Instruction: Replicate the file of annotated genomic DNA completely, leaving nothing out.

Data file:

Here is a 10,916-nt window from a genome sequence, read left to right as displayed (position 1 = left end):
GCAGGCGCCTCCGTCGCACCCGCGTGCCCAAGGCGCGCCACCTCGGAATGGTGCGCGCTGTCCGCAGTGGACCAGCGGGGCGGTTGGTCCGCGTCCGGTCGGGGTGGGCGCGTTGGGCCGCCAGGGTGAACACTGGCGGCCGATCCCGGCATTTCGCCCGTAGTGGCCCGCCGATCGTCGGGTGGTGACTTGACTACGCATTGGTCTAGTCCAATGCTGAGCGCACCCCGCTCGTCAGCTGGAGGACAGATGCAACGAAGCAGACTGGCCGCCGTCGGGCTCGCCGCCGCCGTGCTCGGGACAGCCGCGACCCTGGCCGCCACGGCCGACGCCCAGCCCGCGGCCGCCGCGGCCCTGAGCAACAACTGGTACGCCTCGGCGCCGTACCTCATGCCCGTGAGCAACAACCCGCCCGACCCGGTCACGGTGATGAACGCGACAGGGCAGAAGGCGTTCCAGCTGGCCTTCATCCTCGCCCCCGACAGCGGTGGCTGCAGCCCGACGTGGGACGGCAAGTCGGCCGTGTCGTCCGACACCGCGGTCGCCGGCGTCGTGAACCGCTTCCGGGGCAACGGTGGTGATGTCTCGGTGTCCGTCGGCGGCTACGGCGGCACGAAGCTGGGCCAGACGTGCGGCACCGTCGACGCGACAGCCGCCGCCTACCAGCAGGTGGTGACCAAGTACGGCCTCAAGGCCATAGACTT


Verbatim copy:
Here is a 10,916-nt window from a genome sequence, read left to right as displayed (position 1 = left end):
GCAGGCGCCTCCGTCGCACCCGCGTGCCCAAGGCGCGCCACCTCGGAATGGTGCGCGCTGTCCGCAGTGGACCAGCGGGGCGGTTGGTCCGCGTCCGGTCGGGGTGGGCGCGTTGGGCCGCCAGGGTGAACACTGGCGGCCGATCCCGGCATTTCGCCCGTAGTGGCCCGCCGATCGTCGGGTGGTGACTTGACTACGCATTGGTCTAGTCCAATGCTGAGCGCACCCCGCTCGTCAGCTGGAGGACAGATGCAACGAAGCAGACTGGCCGCCGTCGGGCTCGCCGCCGCCGTGCTCGGGACAGCCGCGACCCTGGCCGCCACGGCCGACGCCCAGCCCGCGGCCGCCGCGGCCCTGAGCAACAACTGGTACGCCTCGGCGCCGTACCTCATGCCCGTGAGCAACAACCCGCCCGACCCGGTCACGGTGATGAACGCGACAGGGCAGAAGGCGTTCCAGCTGGCCTTCATCCTCGCCCCCGACAGCGGTGGCTGCAGCCCGACGTGGGACGGCAAGTCGGCCGTGTCGTCCGACACCGCGGTCGCCGGCGTCGTGAACCGCTTCCGGGGCAACGGTGGTGATGTCTCGGTGTCCGTCGGCGGCTACGGCGGCACGAAGCTGGGCCAGACGTGCGGCACCGTCGACGCGACAGCCGCCGCCTACCAGCAGGTGGTGACCAAGTACGGCCTCAAGGCCATAGACTT